Teachers We Wish are RealOctober 02, 2014

Over one hundred countries celebrate World Teachers Day on October 5. It's no surprise, as they are of critical importance in the development of quality education. Good thing writers feel the same way too.

The list of fictional teachers is long. It will be unfair (to real teachers) to wish they exist, but we can talk about them. Let's have a look at some of them:

Digory Dirke (The Chronicles of Narnia). The Pensevie children stay at the professor's country estate during the Blitz of London. He is first seen as reclusive and unwelcoming. What Peter, Susan, Edmund, and Lucy didn't know is Professor Dirke, who is 52 years, has a secret. He is twelve when he and Polly Plummer, his neighbour and friend, chance upon his Uncle Andrew's magic rings. It brought them to an abandoned world called Charn, where they meet Jadis, the future White Witch. A chase leads them to a void, where they witness how a lion created Narnia. The Pensevie kids will explore this enchanting realm.

Albus Dumbledore (Harry Potter series). He is the headmaster of Hogwarts School of Witchcraft and Wizardry. He's also Harry Potter's guardian. If not for him, the young lad might not have defeated Lord Voldermort (a.k.a. Tom Marvolo Riddle). J.K. Rowling didn't reveal much about him at first, but readers can sense the heroic deeds he done while administering Hogwarts.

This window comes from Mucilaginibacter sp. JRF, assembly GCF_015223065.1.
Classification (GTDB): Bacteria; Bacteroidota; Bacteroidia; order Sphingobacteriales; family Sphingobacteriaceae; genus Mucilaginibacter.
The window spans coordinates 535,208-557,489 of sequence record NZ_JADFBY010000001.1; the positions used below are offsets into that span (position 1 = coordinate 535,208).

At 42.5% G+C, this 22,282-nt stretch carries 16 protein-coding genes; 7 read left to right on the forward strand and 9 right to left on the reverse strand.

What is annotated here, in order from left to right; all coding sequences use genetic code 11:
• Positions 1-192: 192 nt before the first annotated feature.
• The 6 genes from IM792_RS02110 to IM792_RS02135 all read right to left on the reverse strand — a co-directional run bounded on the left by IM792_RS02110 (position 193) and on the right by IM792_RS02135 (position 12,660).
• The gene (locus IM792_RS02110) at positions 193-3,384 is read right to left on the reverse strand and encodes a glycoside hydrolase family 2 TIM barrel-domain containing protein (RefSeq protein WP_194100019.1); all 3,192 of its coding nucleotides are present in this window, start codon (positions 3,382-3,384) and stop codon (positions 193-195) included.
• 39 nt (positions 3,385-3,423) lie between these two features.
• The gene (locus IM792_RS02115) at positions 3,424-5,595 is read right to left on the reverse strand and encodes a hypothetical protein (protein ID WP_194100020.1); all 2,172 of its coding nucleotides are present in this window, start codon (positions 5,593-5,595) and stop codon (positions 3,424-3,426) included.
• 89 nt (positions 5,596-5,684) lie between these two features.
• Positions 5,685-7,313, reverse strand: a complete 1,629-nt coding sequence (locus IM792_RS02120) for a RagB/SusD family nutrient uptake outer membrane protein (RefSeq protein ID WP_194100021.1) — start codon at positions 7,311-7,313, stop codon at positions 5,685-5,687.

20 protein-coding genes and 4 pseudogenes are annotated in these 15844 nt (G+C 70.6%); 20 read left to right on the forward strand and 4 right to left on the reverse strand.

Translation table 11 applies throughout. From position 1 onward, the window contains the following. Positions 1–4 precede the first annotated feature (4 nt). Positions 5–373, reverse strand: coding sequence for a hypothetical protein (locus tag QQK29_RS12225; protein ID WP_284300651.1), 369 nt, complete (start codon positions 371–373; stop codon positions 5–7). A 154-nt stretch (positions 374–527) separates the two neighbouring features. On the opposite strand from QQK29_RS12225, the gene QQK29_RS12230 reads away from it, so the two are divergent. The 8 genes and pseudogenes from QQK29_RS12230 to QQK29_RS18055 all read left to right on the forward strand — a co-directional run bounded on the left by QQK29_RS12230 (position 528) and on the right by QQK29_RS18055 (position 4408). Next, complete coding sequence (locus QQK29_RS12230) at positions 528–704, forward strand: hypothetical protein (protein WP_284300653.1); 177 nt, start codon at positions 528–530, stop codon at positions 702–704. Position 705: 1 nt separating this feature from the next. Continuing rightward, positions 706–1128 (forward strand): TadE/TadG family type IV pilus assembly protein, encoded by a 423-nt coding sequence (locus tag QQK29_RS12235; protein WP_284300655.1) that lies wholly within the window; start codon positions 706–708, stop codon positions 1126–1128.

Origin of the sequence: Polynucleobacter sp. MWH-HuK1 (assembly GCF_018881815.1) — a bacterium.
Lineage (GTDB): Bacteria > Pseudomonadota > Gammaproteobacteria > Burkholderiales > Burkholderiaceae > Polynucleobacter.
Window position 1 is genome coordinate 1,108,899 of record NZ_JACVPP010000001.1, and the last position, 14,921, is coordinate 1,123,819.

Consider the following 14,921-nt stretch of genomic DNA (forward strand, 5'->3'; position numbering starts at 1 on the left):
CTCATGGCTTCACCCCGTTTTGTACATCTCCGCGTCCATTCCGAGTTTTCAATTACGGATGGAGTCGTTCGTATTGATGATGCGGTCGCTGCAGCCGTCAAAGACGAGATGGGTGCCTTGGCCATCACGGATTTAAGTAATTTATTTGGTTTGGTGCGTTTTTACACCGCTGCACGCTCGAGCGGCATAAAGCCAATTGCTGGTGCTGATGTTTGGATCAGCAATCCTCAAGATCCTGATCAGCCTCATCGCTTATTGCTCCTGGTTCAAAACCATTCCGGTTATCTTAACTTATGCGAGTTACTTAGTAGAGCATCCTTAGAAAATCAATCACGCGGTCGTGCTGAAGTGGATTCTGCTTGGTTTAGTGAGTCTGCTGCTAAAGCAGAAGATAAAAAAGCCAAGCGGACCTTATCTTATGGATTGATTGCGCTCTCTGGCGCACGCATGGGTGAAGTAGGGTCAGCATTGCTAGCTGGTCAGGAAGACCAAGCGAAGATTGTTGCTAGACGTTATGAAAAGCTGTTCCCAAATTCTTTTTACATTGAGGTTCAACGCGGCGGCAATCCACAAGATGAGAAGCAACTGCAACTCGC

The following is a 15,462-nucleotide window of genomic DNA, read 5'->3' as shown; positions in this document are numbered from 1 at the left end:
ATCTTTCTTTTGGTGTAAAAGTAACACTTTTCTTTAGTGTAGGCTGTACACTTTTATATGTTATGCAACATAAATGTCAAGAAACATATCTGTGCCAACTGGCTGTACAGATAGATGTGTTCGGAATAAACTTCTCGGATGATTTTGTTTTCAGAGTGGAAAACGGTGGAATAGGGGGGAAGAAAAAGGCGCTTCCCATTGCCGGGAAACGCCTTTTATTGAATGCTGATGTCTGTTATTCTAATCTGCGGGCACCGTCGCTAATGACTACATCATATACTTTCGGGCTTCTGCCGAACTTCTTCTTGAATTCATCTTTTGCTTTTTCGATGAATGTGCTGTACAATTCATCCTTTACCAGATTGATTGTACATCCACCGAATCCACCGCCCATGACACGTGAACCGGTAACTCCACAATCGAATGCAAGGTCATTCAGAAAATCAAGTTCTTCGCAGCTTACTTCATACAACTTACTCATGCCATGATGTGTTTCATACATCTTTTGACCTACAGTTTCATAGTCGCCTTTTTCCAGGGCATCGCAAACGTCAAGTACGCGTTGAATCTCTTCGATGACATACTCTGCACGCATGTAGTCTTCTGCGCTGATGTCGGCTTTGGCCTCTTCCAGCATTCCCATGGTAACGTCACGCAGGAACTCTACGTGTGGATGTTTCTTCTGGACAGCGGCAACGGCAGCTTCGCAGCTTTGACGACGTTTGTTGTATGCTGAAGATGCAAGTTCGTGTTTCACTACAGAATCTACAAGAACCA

Abraham van Helsing (Dracula). Who would have thought that a man of learning would save London - and the rest of Europe - from bloodthirsting vampires? He's a no-nonsense fellow, not dismissing the superstition that most choose to ignore. Bram Stoker also describes him as methodical, which makes him one of a kind. Dr. John Seward, one of his former students (and one of Lucy's suitors), would ask for his help. Count Dracula found an archenemy.

Jennifer Honey (Matilda). Miss Honey is astonished by Matilda's intellectual abilities. She also formed a strong bond with the young girl. She believes her pupil is special, but her parents and headmistress Miss Agatha Trunchbull think otherwise. But she found a way (unexpectedly).

Robert Langdon (Da Vinci Code). Dan Brown based his protagonist from Joseph Campbell, an American mythologist renowned for his lectures on comparative mythology and comparative religion. But fans of the novel see Professor Langdon as Indiana Jones in Harris tweed. What should be a business trip in Paris turned into an adventure of a lifetime, as the tourist destinations in this French capital become clues that lead him to the discovery of a secret society. Fans know the rest of the story too well.

James Moriarty (Sherlock Holmes series). Sherlock Holmes calls him the Napoleon of crime. Adam Worth is one of the characters whom Arthur Conan Doyle based Moriarty from. A real-life criminal mastermind, whose intellect is the only reason readers fancy. As for the rest...

There's more, but it's your turn to tell your favourite teacher(s). Go on, don't be shy.

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